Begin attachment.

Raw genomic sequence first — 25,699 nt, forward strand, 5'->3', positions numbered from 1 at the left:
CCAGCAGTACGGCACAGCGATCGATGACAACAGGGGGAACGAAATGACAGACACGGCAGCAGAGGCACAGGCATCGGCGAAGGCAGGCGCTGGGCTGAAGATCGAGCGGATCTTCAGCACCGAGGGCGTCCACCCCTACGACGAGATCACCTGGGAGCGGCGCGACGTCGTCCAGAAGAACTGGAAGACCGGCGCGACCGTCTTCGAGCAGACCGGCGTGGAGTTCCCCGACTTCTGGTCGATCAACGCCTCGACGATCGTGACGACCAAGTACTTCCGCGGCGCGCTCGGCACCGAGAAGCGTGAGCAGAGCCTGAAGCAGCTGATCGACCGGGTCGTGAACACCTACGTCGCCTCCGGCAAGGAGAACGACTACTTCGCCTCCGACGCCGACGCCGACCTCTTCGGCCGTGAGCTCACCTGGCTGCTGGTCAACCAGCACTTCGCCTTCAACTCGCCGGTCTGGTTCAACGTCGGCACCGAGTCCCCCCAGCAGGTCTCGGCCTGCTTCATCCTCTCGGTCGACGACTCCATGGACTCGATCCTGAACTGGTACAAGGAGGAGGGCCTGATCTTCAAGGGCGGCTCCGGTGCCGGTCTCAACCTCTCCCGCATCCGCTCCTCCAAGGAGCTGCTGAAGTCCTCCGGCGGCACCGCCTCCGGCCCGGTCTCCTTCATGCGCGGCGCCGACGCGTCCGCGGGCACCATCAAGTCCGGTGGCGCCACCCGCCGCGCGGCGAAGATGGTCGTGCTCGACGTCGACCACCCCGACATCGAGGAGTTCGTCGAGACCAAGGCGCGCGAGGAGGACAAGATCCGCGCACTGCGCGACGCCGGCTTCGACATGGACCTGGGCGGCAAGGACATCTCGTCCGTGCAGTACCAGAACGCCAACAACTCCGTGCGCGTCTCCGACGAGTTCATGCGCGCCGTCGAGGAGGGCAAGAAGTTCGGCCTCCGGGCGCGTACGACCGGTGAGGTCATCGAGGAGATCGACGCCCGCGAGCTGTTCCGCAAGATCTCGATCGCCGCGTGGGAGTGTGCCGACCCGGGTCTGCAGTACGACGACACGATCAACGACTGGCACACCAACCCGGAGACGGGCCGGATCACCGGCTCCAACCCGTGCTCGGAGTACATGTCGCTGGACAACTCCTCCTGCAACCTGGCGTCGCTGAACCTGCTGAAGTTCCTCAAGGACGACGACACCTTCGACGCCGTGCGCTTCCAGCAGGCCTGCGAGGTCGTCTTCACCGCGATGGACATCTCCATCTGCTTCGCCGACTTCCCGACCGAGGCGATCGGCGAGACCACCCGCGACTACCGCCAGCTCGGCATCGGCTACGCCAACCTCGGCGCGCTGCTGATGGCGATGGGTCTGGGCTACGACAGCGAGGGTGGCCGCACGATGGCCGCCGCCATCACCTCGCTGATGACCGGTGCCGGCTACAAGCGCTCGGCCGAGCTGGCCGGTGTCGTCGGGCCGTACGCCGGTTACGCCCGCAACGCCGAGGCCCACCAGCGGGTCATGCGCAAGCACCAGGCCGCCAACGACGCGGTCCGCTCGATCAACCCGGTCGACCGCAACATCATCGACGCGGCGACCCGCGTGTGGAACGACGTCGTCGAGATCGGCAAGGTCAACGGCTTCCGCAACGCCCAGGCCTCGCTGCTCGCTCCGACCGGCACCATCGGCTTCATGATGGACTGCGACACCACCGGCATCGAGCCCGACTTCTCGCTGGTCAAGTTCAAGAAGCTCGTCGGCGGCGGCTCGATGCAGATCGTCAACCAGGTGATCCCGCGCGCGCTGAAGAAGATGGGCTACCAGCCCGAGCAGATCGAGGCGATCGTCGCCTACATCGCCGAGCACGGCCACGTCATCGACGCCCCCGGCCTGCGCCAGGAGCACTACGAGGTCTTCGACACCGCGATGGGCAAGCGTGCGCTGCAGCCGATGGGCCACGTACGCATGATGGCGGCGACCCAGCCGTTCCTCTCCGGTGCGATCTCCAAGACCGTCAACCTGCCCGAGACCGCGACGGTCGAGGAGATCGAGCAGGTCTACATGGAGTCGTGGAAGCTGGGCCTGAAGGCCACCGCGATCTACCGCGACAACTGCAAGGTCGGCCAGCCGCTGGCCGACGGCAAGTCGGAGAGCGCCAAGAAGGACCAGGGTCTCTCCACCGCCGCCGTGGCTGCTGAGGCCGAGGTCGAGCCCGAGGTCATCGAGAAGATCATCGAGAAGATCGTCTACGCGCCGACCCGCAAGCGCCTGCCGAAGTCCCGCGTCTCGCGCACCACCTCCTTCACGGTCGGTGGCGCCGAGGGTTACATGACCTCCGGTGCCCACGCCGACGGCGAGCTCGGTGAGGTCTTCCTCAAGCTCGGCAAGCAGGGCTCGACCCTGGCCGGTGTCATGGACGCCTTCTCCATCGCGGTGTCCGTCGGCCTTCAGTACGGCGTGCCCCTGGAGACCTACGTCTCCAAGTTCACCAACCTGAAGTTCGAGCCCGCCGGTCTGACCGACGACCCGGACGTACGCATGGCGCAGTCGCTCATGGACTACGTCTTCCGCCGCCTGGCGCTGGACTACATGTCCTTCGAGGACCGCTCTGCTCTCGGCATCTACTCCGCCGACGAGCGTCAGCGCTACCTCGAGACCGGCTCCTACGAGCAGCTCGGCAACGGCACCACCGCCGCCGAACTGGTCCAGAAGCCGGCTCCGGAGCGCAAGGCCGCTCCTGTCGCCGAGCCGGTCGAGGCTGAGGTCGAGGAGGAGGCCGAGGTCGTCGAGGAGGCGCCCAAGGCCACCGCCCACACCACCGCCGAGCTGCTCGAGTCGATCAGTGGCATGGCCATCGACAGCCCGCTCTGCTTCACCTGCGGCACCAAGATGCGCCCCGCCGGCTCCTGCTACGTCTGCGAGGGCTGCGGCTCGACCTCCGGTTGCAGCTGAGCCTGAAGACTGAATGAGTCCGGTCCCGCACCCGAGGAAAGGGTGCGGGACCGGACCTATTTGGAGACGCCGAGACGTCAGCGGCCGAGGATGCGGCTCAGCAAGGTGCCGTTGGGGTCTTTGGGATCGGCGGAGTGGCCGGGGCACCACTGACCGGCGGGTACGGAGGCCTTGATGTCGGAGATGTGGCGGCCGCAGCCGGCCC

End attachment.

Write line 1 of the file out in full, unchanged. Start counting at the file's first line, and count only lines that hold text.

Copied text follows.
Raw genomic sequence first — 25,699 nt, forward strand, 5'->3', positions numbered from 1 at the left: